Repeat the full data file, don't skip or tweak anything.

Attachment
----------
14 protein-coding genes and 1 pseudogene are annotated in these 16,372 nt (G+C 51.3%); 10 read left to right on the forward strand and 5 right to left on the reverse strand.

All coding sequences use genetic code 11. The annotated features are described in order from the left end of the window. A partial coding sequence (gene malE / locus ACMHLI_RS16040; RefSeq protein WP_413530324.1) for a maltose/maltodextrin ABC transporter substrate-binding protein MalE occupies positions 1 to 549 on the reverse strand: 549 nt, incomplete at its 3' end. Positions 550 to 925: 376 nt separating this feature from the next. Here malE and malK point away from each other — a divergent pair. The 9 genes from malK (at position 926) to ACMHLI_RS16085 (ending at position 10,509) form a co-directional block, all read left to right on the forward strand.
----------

14 protein-coding genes and 1 pseudogene are annotated in these 16,372 nt (G+C 51.3%); 10 read left to right on the forward strand and 5 right to left on the reverse strand.

All coding sequences use genetic code 11. The annotated features are described in order from the left end of the window. A partial coding sequence (gene malE / locus ACMHLI_RS16040; RefSeq protein WP_413530324.1) for a maltose/maltodextrin ABC transporter substrate-binding protein MalE occupies positions 1 to 549 on the reverse strand: 549 nt, incomplete at its 3' end. Positions 550 to 925: 376 nt separating this feature from the next. Here malE and malK point away from each other — a divergent pair. The 9 genes from malK (at position 926) to ACMHLI_RS16085 (ending at position 10,509) form a co-directional block, all read left to right on the forward strand.